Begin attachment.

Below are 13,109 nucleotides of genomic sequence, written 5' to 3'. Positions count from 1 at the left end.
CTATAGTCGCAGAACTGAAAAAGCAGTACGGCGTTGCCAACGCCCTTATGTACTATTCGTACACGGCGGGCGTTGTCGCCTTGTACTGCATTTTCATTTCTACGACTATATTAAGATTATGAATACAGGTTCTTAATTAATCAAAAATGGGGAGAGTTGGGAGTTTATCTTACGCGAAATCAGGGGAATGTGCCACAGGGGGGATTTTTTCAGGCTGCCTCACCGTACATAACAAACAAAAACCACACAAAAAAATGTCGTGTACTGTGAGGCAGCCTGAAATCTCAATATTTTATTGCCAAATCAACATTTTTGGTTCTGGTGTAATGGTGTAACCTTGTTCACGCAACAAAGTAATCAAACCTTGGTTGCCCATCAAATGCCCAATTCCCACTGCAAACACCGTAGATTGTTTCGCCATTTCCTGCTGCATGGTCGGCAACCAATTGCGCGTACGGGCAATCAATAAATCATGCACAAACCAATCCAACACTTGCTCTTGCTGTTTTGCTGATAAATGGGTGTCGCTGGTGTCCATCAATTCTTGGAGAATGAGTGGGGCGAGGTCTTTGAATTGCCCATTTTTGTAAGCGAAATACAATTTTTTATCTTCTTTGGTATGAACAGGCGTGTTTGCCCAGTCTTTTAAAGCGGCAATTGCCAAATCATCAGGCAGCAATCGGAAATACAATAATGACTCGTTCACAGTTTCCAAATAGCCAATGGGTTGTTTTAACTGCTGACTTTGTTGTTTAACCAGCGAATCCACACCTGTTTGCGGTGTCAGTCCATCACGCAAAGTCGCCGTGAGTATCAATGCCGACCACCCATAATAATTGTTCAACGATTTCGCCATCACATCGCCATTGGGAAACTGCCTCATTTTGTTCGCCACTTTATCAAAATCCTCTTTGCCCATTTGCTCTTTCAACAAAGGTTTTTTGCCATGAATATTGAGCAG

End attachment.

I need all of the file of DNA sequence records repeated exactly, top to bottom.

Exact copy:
Below are 13,109 nucleotides of genomic sequence, written 5' to 3'. Positions count from 1 at the left end.
CTATAGTCGCAGAACTGAAAAAGCAGTACGGCGTTGCCAACGCCCTTATGTACTATTCGTACACGGCGGGCGTTGTCGCCTTGTACTGCATTTTCATTTCTACGACTATATTAAGATTATGAATACAGGTTCTTAATTAATCAAAAATGGGGAGAGTTGGGAGTTTATCTTACGCGAAATCAGGGGAATGTGCCACAGGGGGGATTTTTTCAGGCTGCCTCACCGTACATAACAAACAAAAACCACACAAAAAAATGTCGTGTACTGTGAGGCAGCCTGAAATCTCAATATTTTATTGCCAAATCAACATTTTTGGTTCTGGTGTAATGGTGTAACCTTGTTCACGCAACAAAGTAATCAAACCTTGGTTGCCCATCAAATGCCCAATTCCCACTGCAAACACCGTAGATTGTTTCGCCATTTCCTGCTGCATGGTCGGCAACCAATTGCGCGTACGGGCAATCAATAAATCATGCACAAACCAATCCAACACTTGCTCTTGCTGTTTTGCTGATAAATGGGTGTCGCTGGTGTCCATCAATTCTTGGAGAATGAGTGGGGCGAGGTCTTTGAATTGCCCATTTTTGTAAGCGAAATACAATTTTTTATCTTCTTTGGTATGAACAGGCGTGTTTGCCCAGTCTTTTAAAGCGGCAATTGCCAAATCATCAGGCAGCAATCGGAAATACAATAATGACTCGTTCACAGTTTCCAAATAGCCAATGGGTTGTTTTAACTGCTGACTTTGTTGTTTAACCAGCGAATCCACACCTGTTTGCGGTGTCAGTCCATCACGCAAAGTCGCCGTGAGTATCAATGCCGACCACCCATAATAATTGTTCAACGATTTCGCCATCACATCGCCATTGGGAAACTGCCTCATTTTGTTCGCCACTTTATCAAAATCCTCTTTGCCCATTTGCTCTTTCAACAAAGGTTTTTTGCCATGAATATTGAGCAG